The Oil Industry Is Too Oily By Half


I was listening to an interview with the head of BP, the giant oil company that is struggling to contain the devastating oil leak that is threatening whole swathes of land and sea in the Gulf of Mexico putting Louisiana, Mississippi, Alabama and Florida into a state of emergency and threatening extinction to a range of creatures that inhabit the Louisiana wetlands including the dinky sounding Beach Mouse.


Tony Hayward, the rather smarmy-looking boss of BP said this morning: “We will ultimately win it because ultimately one of the interventions to stop the leak will stop the leak.”

It was strange hearing his slightly blokey, English accent trying to defend an industry that has generally taken us, the ordinary people of this planet, for granted. Well, the oil moguls do more than that, they ignore us completely and think we can be placated with sound bites.

Oil is big business. Much too important for you and me to concern our pretty little heads about.

So Mr Hayward’s inane attempt at putting our minds to rest is just the latest in a series of insults to our intelligence casually waved in front of us by the Oil elite.

OK, if we didn’t want that war in Iraq – tough, we need that oil, they say, not to us, but to their puppet the former President of the USA.

Similarly, they said tough to all those scientists who raised fears about oil mining in such unpredictable waters and so deep down in them that an accident might cause a catastrophe.

BP announced today that they are trying the latest of their ideas to try to stop the leak, which has been sending out its poison since 22 April, by shipping out, over the next few days, a giant concrete box to place over the site.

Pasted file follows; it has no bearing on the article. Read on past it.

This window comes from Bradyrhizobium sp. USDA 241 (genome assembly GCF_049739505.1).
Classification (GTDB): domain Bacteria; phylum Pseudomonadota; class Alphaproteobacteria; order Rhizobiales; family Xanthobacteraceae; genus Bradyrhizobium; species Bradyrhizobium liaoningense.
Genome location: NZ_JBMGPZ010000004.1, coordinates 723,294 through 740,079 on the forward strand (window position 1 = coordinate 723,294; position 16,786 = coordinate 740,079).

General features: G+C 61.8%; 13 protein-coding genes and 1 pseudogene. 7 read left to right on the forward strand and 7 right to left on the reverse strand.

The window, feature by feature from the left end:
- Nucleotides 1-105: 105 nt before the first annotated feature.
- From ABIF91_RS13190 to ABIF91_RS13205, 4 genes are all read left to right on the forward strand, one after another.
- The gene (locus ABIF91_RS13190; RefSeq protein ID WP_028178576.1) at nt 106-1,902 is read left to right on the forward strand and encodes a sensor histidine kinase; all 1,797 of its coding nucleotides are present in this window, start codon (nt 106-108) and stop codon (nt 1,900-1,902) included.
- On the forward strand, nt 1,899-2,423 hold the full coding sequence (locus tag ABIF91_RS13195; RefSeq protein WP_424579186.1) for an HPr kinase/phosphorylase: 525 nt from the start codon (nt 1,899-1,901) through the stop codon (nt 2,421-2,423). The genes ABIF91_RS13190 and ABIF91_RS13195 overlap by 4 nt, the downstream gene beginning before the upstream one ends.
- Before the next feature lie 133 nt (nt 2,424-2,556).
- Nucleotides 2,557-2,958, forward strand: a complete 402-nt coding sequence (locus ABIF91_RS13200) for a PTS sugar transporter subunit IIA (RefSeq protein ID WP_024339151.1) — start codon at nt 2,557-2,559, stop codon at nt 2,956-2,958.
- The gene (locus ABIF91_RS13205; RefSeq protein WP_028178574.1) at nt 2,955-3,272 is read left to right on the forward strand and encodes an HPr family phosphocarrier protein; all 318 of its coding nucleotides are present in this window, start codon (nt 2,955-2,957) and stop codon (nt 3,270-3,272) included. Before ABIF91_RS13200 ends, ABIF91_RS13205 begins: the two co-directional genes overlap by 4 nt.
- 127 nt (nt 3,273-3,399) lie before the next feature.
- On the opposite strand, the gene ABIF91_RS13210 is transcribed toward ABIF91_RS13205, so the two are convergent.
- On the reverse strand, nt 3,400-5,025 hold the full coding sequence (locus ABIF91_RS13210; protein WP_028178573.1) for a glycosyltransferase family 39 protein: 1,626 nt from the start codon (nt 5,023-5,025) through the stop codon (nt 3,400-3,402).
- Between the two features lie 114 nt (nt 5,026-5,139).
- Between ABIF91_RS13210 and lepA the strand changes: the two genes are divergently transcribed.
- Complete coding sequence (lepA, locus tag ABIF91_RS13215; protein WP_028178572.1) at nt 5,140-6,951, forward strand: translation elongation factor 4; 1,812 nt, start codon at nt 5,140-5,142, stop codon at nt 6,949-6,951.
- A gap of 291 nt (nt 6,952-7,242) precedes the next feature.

I was reminded of one of my childhood games involving buckets of water, bits of tubing and, usually, a very wet brother.

I am sure that there are some brave and impressive acts of ingenuity going on at the moment in the Gulf but we are back in that ethical area where I have to ask why are BP mining in an environment when they can only experiment with possible ways of stopping the oil flow?

Well, I know the answer of course. Tough, we want that oil.

Luckily the new president is being nasty to BP and telling them, for a change, tough, you pay for it, OK.

If we can go oil mining without a plan for emergencies then how reassuring is it that we are all planning the nuclear alternative to oil with an equal disregard for what would happen if something went wrong. Tough.

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